Guestworker Teachers Fight Back

Mairi Nunag-Tañedo is one of hundreds of teachers recruited from the Philippines to teach in Louisiana public schools.
Mairi Nunag-Tañedo is one of hundreds of teachers recruited from the Philippines to teach in Louisiana public schools.

Hundreds of Filipino guestworkers lured to teach in Louisiana public schools were cheated out of tens of thousands of dollars and forced into exploitative contracts by an international trafficking ring run by labor contractors, according to a class action lawsuit filed on August 5th by the Southern Poverty Law Center (SPLC), the American Federation of Teachers (AFT) and Covington & Burling LLP.  The sad part about this story is that it shows another case that involves Filipinos taking advantage of their kababayans’ rights and well being through fraudulent acts.

The federal lawsuit was filed on behalf of more than 350 Filipino teachers working in Louisiana under the federal H-1B guestworker program. For those unfamiliar with immigration law terms, H-1B is a non-immigrant visa that allows U.S. employers to temporarily employ foreign workers in specialty occupations, which in this case is education. The lawsuit accuses Universal Placement International, based in Los Angeles, and its sister organization, Manila-based PARS International Placement Agency – of human trafficking, racketeering and fraud. The suit also names the East Baton Rouge Public School System, several school district officials and a California lawyer, Robert Silverman, based on their roles in the fraudulent trafficking scheme.

“The outrageous conduct by the companies that recruited these teachers and those who assisted them in carrying out their scheme is part of a larger pattern of exploitation that we’ve documented in guestworker programs,” said SPLC Legal Director Mary Bauer, author of the 2007 report Close to Slavery: Guestworker Programs in the United States. “It’s clear that the very structure of the program lends itself to pervasive worker abuse. Guestworker programs should not be the model for immigration reform.”

The complaint was filed in the U.S. District Court for the Central District of California, the home state of Universal. Included as defendants are Lourdes “Lulu” Navarro, owner and president of Universal; Hothello “Jack” Navarro, a director at Universal; and Emilio V. Villarba, a representative of PARS. In 2000, Lourdes Navarro was convicted of defrauding California’s MediCal program of more than $1 million and served a year in Orange County Jail. Villarba, Navarro’s brother, was also charged in the scheme but was never apprehended and is now in the Philippines. In 2003, Lourdes Navarro also pleaded guilty in New Jersey to money laundering.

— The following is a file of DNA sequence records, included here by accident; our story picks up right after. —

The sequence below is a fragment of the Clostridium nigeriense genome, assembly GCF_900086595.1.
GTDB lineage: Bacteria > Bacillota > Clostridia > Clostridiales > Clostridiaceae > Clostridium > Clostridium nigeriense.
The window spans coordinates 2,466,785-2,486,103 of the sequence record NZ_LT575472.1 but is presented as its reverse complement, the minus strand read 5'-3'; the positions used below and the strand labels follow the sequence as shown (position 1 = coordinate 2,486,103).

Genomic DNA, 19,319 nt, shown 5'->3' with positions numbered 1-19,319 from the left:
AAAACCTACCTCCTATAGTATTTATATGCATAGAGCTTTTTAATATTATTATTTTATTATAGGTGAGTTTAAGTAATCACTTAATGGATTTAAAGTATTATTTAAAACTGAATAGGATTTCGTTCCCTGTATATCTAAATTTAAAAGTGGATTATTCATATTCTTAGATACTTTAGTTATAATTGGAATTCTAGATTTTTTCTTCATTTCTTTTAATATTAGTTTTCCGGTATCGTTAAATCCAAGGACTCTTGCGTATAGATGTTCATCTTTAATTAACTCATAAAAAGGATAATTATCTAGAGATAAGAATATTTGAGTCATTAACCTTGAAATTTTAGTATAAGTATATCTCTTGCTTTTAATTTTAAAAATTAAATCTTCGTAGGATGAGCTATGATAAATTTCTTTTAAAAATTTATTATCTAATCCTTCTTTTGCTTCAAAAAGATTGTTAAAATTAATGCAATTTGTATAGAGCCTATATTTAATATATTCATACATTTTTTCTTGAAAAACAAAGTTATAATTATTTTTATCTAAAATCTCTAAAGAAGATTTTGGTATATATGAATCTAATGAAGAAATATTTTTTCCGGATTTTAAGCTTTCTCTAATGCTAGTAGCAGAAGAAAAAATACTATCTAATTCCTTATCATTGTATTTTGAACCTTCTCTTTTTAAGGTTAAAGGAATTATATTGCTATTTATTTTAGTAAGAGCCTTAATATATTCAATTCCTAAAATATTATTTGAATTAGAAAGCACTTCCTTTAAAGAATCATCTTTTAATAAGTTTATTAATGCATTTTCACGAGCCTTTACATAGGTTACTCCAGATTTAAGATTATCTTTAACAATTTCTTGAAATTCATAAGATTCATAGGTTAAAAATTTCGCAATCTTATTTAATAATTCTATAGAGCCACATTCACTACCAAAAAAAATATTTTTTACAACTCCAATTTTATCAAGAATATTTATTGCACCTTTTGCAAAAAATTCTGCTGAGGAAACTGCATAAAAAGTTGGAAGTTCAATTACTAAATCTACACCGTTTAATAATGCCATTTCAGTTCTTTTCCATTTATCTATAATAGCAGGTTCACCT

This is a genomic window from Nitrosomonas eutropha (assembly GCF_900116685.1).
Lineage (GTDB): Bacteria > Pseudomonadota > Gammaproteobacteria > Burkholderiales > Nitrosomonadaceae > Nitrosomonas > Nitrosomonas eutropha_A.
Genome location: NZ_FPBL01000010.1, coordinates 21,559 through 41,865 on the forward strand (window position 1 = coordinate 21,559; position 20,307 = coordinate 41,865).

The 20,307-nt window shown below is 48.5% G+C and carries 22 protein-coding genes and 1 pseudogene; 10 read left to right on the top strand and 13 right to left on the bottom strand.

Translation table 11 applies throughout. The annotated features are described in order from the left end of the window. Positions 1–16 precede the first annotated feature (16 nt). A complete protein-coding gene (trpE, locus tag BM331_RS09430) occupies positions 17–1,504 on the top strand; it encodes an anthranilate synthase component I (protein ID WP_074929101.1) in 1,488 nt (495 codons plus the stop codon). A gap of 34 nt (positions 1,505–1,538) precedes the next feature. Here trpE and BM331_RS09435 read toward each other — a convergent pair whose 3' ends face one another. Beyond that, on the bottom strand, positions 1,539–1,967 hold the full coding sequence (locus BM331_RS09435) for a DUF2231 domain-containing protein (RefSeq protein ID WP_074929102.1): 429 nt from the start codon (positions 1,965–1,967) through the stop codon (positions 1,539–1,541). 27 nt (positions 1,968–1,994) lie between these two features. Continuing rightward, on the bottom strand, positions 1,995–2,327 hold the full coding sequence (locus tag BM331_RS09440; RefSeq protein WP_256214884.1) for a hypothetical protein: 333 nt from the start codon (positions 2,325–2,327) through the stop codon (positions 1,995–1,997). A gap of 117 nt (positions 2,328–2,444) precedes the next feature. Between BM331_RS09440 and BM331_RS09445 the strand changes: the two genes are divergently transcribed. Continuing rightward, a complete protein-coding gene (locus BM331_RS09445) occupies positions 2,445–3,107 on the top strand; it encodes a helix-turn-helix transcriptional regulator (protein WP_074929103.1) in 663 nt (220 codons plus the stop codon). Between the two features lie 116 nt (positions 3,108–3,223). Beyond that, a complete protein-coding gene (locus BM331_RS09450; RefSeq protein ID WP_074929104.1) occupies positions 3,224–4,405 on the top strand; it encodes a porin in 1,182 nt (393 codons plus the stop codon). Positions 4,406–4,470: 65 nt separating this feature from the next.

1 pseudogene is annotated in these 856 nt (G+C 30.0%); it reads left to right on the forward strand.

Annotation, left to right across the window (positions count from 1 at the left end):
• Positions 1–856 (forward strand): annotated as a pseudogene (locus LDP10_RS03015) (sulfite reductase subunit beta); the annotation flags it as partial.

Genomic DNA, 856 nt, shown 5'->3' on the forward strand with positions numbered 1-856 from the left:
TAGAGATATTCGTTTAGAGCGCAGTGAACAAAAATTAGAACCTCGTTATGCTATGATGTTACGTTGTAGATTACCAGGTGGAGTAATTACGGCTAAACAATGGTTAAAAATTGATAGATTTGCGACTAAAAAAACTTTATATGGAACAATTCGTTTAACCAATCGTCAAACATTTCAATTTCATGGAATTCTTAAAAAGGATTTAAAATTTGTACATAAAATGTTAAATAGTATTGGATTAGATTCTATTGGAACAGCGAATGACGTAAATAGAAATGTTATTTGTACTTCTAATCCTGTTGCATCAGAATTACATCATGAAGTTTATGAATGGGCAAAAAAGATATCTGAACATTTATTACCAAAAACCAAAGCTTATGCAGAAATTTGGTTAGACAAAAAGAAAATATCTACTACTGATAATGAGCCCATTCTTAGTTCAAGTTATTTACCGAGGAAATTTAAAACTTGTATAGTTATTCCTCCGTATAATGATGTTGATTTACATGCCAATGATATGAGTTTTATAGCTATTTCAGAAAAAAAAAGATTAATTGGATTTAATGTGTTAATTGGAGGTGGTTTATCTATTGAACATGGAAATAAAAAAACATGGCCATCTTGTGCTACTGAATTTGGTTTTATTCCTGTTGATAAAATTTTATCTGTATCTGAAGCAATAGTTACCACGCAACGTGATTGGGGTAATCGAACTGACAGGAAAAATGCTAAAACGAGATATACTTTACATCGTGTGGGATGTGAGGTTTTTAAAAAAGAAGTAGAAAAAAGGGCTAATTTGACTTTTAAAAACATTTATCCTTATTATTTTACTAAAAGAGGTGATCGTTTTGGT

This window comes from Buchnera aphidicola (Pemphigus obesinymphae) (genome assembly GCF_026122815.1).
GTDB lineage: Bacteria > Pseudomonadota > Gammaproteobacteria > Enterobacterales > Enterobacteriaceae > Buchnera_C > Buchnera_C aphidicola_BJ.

Apparently, public schools across America have been filling their teaching positions with teachers from the H-1B guestworker program. According to a recent report by the AFT, the number of overseas teachers brought to the United States increased by nearly 30 percent between 2002 and 2006, from 14,943 to 19,393. The five states with the most overseas teachers are Texas, New York, California, Maryland and Louisiana, according to the U.S. Department of Labor. These teachers began arriving in the United States in 2007 after each paid about $16,000, several times the average household income in the Philippines to obtain these positions. The H-1B guestworker program permits foreign nationals with special skills to work in the United States for a period of up to six years. For more on this story, click here.


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